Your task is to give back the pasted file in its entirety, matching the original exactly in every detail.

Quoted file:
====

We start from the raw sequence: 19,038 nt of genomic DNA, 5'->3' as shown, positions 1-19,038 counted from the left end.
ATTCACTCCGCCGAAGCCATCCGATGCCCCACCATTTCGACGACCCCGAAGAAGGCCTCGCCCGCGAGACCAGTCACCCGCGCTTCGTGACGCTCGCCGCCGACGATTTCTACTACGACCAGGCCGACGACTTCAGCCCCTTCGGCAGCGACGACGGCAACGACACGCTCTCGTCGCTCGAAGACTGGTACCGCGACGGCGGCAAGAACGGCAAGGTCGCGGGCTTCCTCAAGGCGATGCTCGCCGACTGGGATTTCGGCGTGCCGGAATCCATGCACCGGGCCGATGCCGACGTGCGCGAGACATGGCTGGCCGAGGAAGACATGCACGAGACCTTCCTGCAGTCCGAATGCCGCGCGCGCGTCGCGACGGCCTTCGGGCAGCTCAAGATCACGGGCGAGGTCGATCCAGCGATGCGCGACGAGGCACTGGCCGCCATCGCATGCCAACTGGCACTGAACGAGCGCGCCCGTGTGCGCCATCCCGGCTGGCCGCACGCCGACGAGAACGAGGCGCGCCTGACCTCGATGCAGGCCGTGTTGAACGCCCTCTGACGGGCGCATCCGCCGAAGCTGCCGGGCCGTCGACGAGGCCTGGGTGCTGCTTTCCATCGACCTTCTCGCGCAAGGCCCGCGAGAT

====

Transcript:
We start from the raw sequence: 19,038 nt of genomic DNA, 5'->3' as shown, positions 1-19,038 counted from the left end.
ATTCACTCCGCCGAAGCCATCCGATGCCCCACCATTTCGACGACCCCGAAGAAGGCCTCGCCCGCGAGACCAGTCACCCGCGCTTCGTGACGCTCGCCGCCGACGATTTCTACTACGACCAGGCCGACGACTTCAGCCCCTTCGGCAGCGACGACGGCAACGACACGCTCTCGTCGCTCGAAGACTGGTACCGCGACGGCGGCAAGAACGGCAAGGTCGCGGGCTTCCTCAAGGCGATGCTCGCCGACTGGGATTTCGGCGTGCCGGAATCCATGCACCGGGCCGATGCCGACGTGCGCGAGACATGGCTGGCCGAGGAAGACATGCACGAGACCTTCCTGCAGTCCGAATGCCGCGCGCGCGTCGCGACGGCCTTCGGGCAGCTCAAGATCACGGGCGAGGTCGATCCAGCGATGCGCGACGAGGCACTGGCCGCCATCGCATGCCAACTGGCACTGAACGAGCGCGCCCGTGTGCGCCATCCCGGCTGGCCGCACGCCGACGAGAACGAGGCGCGCCTGACCTCGATGCAGGCCGTGTTGAACGCCCTCTGACGGGCGCATCCGCCGAAGCTGCCGGGCCGTCGACGAGGCCTGGGTGCTGCTTTCCATCGACCTTCTCGCGCAAGGCCCGCGAGAT